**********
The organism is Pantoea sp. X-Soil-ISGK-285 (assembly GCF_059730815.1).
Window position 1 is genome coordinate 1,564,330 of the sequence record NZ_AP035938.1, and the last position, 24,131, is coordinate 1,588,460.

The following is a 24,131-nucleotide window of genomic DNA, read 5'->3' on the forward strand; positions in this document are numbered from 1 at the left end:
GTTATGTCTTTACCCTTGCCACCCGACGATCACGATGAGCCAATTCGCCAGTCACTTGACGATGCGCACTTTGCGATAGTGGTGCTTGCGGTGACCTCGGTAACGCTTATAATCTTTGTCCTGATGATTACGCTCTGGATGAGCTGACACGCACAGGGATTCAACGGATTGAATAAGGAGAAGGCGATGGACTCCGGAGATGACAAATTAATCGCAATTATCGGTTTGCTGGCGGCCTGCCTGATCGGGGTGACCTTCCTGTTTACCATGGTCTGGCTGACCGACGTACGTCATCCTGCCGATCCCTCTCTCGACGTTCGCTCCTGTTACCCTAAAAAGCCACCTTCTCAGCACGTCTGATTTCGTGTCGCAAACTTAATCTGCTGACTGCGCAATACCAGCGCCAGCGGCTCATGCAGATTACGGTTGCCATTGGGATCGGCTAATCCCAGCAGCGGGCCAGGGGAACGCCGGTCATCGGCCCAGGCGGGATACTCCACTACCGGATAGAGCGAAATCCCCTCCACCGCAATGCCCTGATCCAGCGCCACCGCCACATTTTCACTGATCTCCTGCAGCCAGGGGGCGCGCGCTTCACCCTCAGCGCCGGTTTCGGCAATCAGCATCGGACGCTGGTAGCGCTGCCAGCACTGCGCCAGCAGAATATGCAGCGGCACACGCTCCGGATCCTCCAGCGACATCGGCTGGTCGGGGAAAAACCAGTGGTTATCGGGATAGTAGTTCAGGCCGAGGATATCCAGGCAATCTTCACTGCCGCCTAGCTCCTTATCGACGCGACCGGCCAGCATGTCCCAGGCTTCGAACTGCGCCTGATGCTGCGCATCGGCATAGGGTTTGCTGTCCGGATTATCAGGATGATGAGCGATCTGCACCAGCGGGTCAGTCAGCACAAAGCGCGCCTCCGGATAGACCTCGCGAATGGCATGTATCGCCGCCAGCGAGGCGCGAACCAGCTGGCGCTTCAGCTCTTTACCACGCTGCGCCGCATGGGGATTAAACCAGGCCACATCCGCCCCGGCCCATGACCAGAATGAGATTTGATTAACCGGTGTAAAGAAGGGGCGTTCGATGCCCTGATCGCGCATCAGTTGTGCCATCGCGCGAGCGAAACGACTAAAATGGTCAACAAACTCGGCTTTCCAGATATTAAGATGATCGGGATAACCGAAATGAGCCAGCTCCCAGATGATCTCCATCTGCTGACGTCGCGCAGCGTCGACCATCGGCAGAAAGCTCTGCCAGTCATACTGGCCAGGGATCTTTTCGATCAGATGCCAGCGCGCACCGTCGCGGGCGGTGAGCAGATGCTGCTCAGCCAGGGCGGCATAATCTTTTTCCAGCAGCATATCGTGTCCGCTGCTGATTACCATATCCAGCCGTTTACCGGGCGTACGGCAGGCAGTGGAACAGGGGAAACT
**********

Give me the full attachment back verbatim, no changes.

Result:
The organism is Pantoea sp. X-Soil-ISGK-285 (assembly GCF_059730815.1).
Window position 1 is genome coordinate 1,564,330 of the sequence record NZ_AP035938.1, and the last position, 24,131, is coordinate 1,588,460.

The following is a 24,131-nucleotide window of genomic DNA, read 5'->3' on the forward strand; positions in this document are numbered from 1 at the left end:
GTTATGTCTTTACCCTTGCCACCCGACGATCACGATGAGCCAATTCGCCAGTCACTTGACGATGCGCACTTTGCGATAGTGGTGCTTGCGGTGACCTCGGTAACGCTTATAATCTTTGTCCTGATGATTACGCTCTGGATGAGCTGACACGCACAGGGATTCAACGGATTGAATAAGGAGAAGGCGATGGACTCCGGAGATGACAAATTAATCGCAATTATCGGTTTGCTGGCGGCCTGCCTGATCGGGGTGACCTTCCTGTTTACCATGGTCTGGCTGACCGACGTACGTCATCCTGCCGATCCCTCTCTCGACGTTCGCTCCTGTTACCCTAAAAAGCCACCTTCTCAGCACGTCTGATTTCGTGTCGCAAACTTAATCTGCTGACTGCGCAATACCAGCGCCAGCGGCTCATGCAGATTACGGTTGCCATTGGGATCGGCTAATCCCAGCAGCGGGCCAGGGGAACGCCGGTCATCGGCCCAGGCGGGATACTCCACTACCGGATAGAGCGAAATCCCCTCCACCGCAATGCCCTGATCCAGCGCCACCGCCACATTTTCACTGATCTCCTGCAGCCAGGGGGCGCGCGCTTCACCCTCAGCGCCGGTTTCGGCAATCAGCATCGGACGCTGGTAGCGCTGCCAGCACTGCGCCAGCAGAATATGCAGCGGCACACGCTCCGGATCCTCCAGCGACATCGGCTGGTCGGGGAAAAACCAGTGGTTATCGGGATAGTAGTTCAGGCCGAGGATATCCAGGCAATCTTCACTGCCGCCTAGCTCCTTATCGACGCGACCGGCCAGCATGTCCCAGGCTTCGAACTGCGCCTGATGCTGCGCATCGGCATAGGGTTTGCTGTCCGGATTATCAGGATGATGAGCGATCTGCACCAGCGGGTCAGTCAGCACAAAGCGCGCCTCCGGATAGACCTCGCGAATGGCATGTATCGCCGCCAGCGAGGCGCGAACCAGCTGGCGCTTCAGCTCTTTACCACGCTGCGCCGCATGGGGATTAAACCAGGCCACATCCGCCCCGGCCCATGACCAGAATGAGATTTGATTAACCGGTGTAAAGAAGGGGCGTTCGATGCCCTGATCGCGCATCAGTTGTGCCATCGCGCGAGCGAAACGACTAAAATGGTCAACAAACTCGGCTTTCCAGATATTAAGATGATCGGGATAACCGAAATGAGCCAGCTCCCAGATGATCTCCATCTGCTGACGTCGCGCAGCGTCGACCATCGGCAGAAAGCTCTGCCAGTCATACTGGCCAGGGATCTTTTCGATCAGATGCCAGCGCGCACCGTCGCGGGCGGTGAGCAGATGCTGCTCAGCCAGGGCGGCATAATCTTTTTCCAGCAGCATATCGTGTCCGCTGCTGATTACCATATCCAGCCGTTTACCGGGCGTACGGCAGGCAGTGGAACAGGGGAAACT